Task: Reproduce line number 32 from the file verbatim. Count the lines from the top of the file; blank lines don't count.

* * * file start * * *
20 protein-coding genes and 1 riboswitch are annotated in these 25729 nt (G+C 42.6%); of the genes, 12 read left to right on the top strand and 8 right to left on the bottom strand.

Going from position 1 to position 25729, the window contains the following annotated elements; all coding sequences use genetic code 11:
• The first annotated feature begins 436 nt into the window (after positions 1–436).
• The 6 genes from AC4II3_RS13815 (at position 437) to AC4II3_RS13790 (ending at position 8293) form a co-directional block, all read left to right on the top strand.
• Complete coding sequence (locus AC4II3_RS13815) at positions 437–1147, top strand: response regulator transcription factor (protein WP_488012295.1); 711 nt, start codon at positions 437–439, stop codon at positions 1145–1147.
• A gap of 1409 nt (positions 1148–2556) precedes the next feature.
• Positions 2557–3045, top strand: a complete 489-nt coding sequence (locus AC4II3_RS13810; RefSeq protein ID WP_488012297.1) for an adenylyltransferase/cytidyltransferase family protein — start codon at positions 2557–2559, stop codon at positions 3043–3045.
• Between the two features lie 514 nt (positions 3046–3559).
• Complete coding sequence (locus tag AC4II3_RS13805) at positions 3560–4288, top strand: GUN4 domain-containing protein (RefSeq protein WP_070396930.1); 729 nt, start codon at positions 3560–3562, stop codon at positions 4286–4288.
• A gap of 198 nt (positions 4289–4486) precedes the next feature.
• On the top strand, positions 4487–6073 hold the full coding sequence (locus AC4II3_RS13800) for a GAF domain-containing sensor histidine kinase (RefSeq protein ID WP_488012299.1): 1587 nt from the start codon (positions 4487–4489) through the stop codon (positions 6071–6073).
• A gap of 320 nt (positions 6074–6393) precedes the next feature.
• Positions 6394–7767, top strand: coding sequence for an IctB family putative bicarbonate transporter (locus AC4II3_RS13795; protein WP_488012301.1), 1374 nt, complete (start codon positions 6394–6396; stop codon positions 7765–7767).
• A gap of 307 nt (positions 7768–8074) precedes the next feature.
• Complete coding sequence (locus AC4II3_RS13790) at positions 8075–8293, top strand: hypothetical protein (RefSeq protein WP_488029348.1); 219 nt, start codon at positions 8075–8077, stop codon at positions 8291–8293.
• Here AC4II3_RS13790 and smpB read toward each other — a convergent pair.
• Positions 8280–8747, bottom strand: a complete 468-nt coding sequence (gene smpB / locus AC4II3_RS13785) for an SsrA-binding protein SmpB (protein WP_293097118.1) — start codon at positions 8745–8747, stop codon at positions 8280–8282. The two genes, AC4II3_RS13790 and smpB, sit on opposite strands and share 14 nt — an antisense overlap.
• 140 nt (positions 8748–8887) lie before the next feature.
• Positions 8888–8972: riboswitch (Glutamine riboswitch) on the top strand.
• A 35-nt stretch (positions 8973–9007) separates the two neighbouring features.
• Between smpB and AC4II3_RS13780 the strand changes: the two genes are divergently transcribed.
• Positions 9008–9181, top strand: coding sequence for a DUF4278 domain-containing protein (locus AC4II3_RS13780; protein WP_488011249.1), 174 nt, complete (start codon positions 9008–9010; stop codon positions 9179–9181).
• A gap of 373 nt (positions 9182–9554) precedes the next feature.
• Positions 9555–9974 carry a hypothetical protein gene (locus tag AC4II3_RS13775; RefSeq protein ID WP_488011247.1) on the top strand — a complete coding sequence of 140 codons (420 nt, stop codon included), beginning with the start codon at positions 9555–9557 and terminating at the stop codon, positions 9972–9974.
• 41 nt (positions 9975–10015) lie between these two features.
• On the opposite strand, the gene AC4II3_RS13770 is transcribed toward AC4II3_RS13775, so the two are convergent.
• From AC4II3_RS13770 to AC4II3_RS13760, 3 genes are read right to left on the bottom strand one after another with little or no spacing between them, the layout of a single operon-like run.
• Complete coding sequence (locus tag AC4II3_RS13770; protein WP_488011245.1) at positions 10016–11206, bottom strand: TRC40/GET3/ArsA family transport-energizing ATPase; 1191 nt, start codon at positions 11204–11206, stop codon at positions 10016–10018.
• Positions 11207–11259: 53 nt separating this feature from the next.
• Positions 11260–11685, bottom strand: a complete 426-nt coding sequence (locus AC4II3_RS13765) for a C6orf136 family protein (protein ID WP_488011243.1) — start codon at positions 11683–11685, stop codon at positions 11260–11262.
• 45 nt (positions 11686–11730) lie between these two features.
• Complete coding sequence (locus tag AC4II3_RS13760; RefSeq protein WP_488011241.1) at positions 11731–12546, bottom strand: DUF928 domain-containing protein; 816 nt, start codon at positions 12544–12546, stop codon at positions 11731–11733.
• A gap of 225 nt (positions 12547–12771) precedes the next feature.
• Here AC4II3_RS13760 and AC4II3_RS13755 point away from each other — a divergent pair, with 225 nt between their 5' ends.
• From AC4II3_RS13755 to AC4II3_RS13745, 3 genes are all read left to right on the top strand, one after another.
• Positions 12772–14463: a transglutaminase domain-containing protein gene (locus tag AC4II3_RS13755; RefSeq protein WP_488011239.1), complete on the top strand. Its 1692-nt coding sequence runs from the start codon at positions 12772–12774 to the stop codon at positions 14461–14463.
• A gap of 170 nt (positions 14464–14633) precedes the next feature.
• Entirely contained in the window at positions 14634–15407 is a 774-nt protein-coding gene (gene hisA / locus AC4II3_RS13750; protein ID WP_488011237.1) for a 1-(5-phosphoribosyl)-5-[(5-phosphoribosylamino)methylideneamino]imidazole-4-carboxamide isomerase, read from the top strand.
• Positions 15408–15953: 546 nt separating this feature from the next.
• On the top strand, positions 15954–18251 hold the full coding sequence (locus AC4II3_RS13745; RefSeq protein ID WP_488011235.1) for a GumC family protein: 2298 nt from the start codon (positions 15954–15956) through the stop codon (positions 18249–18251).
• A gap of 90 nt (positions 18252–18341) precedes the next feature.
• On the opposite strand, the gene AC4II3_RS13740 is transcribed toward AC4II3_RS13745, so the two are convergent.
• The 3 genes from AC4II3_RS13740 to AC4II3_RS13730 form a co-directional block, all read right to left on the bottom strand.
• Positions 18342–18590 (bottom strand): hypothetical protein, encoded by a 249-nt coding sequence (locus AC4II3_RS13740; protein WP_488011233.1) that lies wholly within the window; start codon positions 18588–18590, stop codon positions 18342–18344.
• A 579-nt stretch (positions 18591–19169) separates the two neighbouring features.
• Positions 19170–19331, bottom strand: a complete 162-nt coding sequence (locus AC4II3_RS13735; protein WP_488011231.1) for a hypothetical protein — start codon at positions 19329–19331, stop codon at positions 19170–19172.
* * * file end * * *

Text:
• Complete coding sequence (locus tag AC4II3_RS13760; RefSeq protein WP_488011241.1) at positions 11731–12546, bottom strand: DUF928 domain-containing protein; 816 nt, start codon at positions 12544–12546, stop codon at positions 11731–11733.